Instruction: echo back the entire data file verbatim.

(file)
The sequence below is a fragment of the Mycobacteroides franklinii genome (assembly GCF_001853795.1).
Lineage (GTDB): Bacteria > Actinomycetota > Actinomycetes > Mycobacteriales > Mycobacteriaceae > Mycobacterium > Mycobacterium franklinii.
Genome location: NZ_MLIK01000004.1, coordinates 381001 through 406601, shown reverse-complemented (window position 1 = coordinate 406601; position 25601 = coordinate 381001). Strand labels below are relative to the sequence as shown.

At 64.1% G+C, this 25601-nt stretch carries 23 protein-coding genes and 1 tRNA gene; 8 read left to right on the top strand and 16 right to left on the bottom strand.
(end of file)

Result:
The sequence below is a fragment of the Mycobacteroides franklinii genome (assembly GCF_001853795.1).
Lineage (GTDB): Bacteria > Actinomycetota > Actinomycetes > Mycobacteriales > Mycobacteriaceae > Mycobacterium > Mycobacterium franklinii.
Genome location: NZ_MLIK01000004.1, coordinates 381001 through 406601, shown reverse-complemented (window position 1 = coordinate 406601; position 25601 = coordinate 381001). Strand labels below are relative to the sequence as shown.

At 64.1% G+C, this 25601-nt stretch carries 23 protein-coding genes and 1 tRNA gene; 8 read left to right on the top strand and 16 right to left on the bottom strand.